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A built Vario MD 900 kit (by Vario)
The real thing in UK Air Support Colours
have been asked by a client to procure and build the Vario kit of
the McDonnell-Douglas 900 NOTAR Explorer helicopter, which is to be
painted in the standard UK Air Support colours of dark blue and
yellow as shown above right (looks almost black there strangely).
This is a very exciting project due to the fact that this helicopter
utilises the NOTAR system for tail control (No Tail Rotor), so
instead it uses the exhaust gases from the two turbines ducted out
of vents in the tail to control the yaw of the aircraft.
The external detail is to be as close as possible to the
aircraft shown below, including the Aircraft Registration of G-HPOL, which is quite appropriate in my
McDonnell Douglas 900
Sunderland Police force
Call sign - OSCAR99
As the kit does not use a turbine, but rather a hefty .70
nitro engine, the required jet exhaust is simulated by a powerful
fan that is ducted to the helicopters tail.
Due to this, Vario make it very clear that the model build
has to be done very carefully to keep overall weight down to the
absolute minimum if the tail control system is to work in the model
You can also see that the real helicopter uses a 5 bladed head, and this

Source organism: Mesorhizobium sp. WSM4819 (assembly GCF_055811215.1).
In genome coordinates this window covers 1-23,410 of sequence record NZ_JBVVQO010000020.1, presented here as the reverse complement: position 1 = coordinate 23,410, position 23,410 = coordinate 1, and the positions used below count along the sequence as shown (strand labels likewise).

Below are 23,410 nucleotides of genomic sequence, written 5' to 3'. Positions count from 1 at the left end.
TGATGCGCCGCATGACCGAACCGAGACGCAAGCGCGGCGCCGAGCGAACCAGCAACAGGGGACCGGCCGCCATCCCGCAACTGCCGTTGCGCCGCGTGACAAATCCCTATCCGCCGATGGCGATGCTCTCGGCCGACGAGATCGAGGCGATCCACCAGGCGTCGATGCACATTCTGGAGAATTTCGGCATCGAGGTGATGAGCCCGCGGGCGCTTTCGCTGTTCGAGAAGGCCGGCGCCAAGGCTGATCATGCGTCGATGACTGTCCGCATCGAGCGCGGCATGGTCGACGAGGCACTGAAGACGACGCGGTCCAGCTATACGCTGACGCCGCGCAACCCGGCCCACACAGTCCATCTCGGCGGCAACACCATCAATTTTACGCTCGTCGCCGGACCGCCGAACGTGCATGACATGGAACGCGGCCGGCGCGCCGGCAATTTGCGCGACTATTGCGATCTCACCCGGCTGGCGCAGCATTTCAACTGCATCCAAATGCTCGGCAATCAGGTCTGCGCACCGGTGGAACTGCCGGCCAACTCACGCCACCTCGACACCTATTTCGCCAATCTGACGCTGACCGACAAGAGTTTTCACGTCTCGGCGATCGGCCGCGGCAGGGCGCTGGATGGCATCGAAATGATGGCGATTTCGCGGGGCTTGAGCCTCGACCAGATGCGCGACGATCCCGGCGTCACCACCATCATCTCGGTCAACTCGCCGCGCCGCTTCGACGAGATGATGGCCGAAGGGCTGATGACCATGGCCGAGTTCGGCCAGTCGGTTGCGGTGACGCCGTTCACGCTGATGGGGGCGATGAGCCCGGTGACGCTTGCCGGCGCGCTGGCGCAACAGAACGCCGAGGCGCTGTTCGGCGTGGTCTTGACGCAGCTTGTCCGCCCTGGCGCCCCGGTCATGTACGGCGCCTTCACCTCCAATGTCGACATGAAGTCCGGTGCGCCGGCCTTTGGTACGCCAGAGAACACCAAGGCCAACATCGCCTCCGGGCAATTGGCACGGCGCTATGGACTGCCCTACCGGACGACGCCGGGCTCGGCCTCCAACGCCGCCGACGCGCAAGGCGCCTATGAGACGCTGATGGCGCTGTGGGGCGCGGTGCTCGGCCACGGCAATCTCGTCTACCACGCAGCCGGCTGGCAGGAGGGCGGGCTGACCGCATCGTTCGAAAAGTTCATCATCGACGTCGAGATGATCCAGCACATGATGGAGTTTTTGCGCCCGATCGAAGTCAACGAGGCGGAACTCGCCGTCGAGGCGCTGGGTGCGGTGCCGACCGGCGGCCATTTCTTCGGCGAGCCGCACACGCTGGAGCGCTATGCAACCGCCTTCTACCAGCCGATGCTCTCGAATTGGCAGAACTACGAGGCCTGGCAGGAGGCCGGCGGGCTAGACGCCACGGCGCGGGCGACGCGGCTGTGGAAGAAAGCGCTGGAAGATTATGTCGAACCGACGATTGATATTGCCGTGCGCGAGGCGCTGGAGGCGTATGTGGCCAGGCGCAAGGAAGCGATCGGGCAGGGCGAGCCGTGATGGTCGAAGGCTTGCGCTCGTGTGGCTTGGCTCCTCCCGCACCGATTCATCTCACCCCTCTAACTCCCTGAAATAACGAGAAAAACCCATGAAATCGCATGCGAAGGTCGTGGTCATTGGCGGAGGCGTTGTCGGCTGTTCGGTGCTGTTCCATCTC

model is also going to have the 5 bladed head, which is a further
build, setup & flying challenge.
If anyone has any good photos of the UK Air
support colour schemes or better yet,
the various decals, I would really love to see them so we get it
This build will be FULLY documented here over the next few
months, with pictures, diagrams etc, so if you are interested in
this type of build, keep watching this space...
If you really want to follow along in all of the full gory
detail you can download the construction manual from Vario
themselves, or to make it easier you can just download the PDF format manual here.
September 19, 2009
build process has now started...
If you are thinking of building one of
these, be prepared to be very nice to your Bank Manager, as the
total estimated cost is around £3,500.00 all in. But
WHOW!!, what a helicopter it is going to be.
All relevant parts have now been ordered from Vario, and
are expected in from Germany in about a week. Orders have also been
placed for 5 Futaba 9202 servos (to fit same all round), and a
Spektrum DX7 TX with AR7100 RX, so things are starting to
A Futaba GY401 Gyro will also be on order soon
Oh yes, and a new workbench is going to be need to be added
to the ChopperAddict workshop that will take this aircraft once the
fuselage is fully built, as it is around 6 feet long (without the 5
Here is a picture of the real rotor head and the NOTAR
tail: Pretty scary eh...
The other quite scary thing about these helicopters is that
you need some special electronics to help you out with the
"phasing" of the main rotor blades, because with these
types of heads, the blades need to have what is known as
"precession", which means that when you put the elevator
stick forward on your TX, the swash plate will actually tilt LEFT,
and if you apply left aileron, the swash plate will tilt backwards.
The reason for this is that the blades need to get into
their correct pitch setting for the control that has been requested
by the pilot. It is quite easy to see that with 5 blades, each
individual blade is going to be doing something a little different
in terms of pitch at any given angle around the rotation. The